Why kidnap sea gypsies?

KOTA KINABALU: Abu Sayyaf-linked gunmen have snatched 10 fishermen, the second highest number of hostages in nearly two decades since the 2000 Sipadan kidnapping of 21 Malaysians and foreigners.

However, security forces are puzzled over the latest kidnapping as the victims are mainly sea gypsies who carry little or no “monetary value”, in terms of ransom.

Sources said they were still trying to establish the motive of these gunmen in military fatigues who took the mostly undocumented people who had settled on islands along the sea border, including the Semporna area.

The sources said the gunmen went through the identity documents – mainly Lepa Lepa card – held by the sea gypsies.

(Lepa Lepa is a signed letter from the local village chief or native court chief to confirm that the holder is a sea gypsy that gives them some kind of “permission” to stay at sea.)

The gunmen took 10 of the 16 fishermen from two boats and are believed to be headed towards the Abu Sayyaf stronghold of Jolo following the 2.20am incident yesterday.

“We are not sure why they took them, they are not of any value in terms of ransom,” a source said, adding that the Lepa Lepa letter or card often used by the sea gypsies is not recognised by the authorities who regard them as stateless or illegal immigrants.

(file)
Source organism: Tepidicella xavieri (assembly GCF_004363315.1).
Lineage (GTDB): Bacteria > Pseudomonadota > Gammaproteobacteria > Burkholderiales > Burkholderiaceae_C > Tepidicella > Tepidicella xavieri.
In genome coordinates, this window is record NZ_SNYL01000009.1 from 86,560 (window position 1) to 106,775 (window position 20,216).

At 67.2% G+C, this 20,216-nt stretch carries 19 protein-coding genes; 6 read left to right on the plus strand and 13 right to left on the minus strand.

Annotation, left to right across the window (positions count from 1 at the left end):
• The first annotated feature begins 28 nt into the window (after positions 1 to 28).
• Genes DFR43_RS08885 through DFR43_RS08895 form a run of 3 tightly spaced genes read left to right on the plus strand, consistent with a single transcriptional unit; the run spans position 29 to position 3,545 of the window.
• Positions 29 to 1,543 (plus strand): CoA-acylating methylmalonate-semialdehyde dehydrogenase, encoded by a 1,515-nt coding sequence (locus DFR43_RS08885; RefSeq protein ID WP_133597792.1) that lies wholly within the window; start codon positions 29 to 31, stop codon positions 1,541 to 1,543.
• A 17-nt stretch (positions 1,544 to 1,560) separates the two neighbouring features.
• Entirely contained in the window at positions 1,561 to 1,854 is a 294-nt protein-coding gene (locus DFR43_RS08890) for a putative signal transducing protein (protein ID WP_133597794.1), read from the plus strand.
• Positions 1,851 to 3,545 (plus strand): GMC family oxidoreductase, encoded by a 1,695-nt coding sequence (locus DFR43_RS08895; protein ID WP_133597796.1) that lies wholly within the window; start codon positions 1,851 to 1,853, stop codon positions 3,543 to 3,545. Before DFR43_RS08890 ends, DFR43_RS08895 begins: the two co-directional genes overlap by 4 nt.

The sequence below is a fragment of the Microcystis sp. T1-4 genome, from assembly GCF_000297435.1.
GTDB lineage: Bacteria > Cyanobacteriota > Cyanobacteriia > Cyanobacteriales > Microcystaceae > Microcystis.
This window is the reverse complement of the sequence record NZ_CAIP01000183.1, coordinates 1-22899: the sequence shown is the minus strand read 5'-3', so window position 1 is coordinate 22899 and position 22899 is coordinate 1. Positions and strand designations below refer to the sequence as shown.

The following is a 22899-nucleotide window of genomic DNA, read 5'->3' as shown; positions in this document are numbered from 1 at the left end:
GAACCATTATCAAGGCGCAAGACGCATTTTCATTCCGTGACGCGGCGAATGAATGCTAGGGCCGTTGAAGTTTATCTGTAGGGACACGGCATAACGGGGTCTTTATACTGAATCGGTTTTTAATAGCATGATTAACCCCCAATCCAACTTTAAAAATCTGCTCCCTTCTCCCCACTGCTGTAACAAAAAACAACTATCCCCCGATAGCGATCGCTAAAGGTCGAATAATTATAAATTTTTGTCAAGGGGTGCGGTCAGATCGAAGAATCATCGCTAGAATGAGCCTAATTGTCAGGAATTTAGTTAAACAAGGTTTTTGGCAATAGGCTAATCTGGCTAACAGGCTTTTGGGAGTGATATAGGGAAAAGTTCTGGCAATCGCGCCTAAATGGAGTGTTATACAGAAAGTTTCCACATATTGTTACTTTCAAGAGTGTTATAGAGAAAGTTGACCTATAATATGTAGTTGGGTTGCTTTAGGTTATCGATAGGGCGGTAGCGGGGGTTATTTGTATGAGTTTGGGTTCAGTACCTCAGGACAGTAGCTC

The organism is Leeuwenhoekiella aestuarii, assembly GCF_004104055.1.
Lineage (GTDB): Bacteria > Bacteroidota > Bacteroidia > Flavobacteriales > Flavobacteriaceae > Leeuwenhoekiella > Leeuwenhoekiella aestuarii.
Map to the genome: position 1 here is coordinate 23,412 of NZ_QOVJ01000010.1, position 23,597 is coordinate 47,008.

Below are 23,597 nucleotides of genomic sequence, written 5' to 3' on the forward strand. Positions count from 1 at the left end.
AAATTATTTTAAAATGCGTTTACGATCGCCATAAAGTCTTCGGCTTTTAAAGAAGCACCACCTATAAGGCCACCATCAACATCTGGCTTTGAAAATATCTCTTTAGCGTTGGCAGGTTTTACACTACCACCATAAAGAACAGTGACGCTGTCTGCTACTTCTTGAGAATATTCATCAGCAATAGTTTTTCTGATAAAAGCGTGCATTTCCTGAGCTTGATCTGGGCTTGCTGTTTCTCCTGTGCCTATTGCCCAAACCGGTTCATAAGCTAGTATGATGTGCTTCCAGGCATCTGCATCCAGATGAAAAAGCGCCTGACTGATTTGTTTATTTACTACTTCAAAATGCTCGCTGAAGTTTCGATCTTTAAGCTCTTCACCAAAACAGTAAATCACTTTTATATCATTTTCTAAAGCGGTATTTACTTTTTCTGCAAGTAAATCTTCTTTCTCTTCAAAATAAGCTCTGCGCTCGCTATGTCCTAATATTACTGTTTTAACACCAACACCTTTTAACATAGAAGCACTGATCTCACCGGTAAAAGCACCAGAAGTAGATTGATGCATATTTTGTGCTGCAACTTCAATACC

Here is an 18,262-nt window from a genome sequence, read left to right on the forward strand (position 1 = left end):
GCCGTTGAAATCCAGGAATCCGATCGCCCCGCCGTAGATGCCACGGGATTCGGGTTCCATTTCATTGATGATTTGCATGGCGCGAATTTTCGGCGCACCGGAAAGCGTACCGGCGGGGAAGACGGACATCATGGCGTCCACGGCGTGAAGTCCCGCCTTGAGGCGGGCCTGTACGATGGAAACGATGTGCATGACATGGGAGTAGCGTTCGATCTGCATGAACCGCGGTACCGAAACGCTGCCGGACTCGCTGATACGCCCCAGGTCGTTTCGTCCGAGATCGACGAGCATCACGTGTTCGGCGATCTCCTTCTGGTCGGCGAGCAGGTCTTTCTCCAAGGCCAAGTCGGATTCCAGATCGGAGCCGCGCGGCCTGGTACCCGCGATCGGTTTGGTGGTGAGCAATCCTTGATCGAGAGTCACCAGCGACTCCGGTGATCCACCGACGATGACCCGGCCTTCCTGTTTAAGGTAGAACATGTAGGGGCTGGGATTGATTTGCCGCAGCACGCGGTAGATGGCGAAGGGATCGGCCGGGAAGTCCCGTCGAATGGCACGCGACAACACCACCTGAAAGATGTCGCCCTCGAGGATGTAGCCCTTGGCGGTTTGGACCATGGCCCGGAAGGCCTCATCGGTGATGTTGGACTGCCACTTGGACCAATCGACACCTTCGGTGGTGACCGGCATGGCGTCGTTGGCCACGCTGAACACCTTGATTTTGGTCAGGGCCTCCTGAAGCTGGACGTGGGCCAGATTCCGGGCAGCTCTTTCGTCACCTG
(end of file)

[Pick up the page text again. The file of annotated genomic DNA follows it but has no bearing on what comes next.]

Regional intelligence sources suspect the gunmen are linked to notorious Abu Sayyaf sub commander Salip Mura, and that he is behind the kidnapping.

Salip has been stalking Sabah’s sea border for months in search of “value targets”, but the high presence of Malaysian security forces has forced him and his group to target fishing boats.

The sources could not establish why the gunmen wanted the sea gypsies as hostages and believe that it could be they just wanted to make a bid after stalking for the last six months along the border.

Deputy Inspector-General of Police Datuk Mazlan Mansor confirmed that the kidnapping occurred within Malaysian waters.

He said initial investigations revealed that the kidnapping occurred inside the area under curfew near Felda Sahabat.

“We want to find out why the victims were inside the curfew area at that time,” he told a press conference after the presentation of police vehicles by Malaysian Resources Corporation Bhd (MRCB) yesterday.

“So far we have not received any call for ransom from the kidnappers,” said Mazlan.

Sabah Police Commissioner Datuk Omar Mammah said they were investigating the background and documents of the hostages, aged 17 to 60 years, as well as those who were not taken.

“We are checking their documents,” he said when contacted.

He said the 10 gunmen in two speedboats came alongside the fishing boats before taking the hostages at gunpoint in the waters off Felda Sahabat 9, Lahad Datu, which straddles the Philippine Tawi Tawi chain of islands. They are believed to have fled towards Sitangkai Island, which is about 15 minutes by speedboat from Sabah’s waters.

The remaining six fishermen were rescued by the Malaysian Maritime Enforcement Agency (MMEA) and taken to the mainland for questioning.

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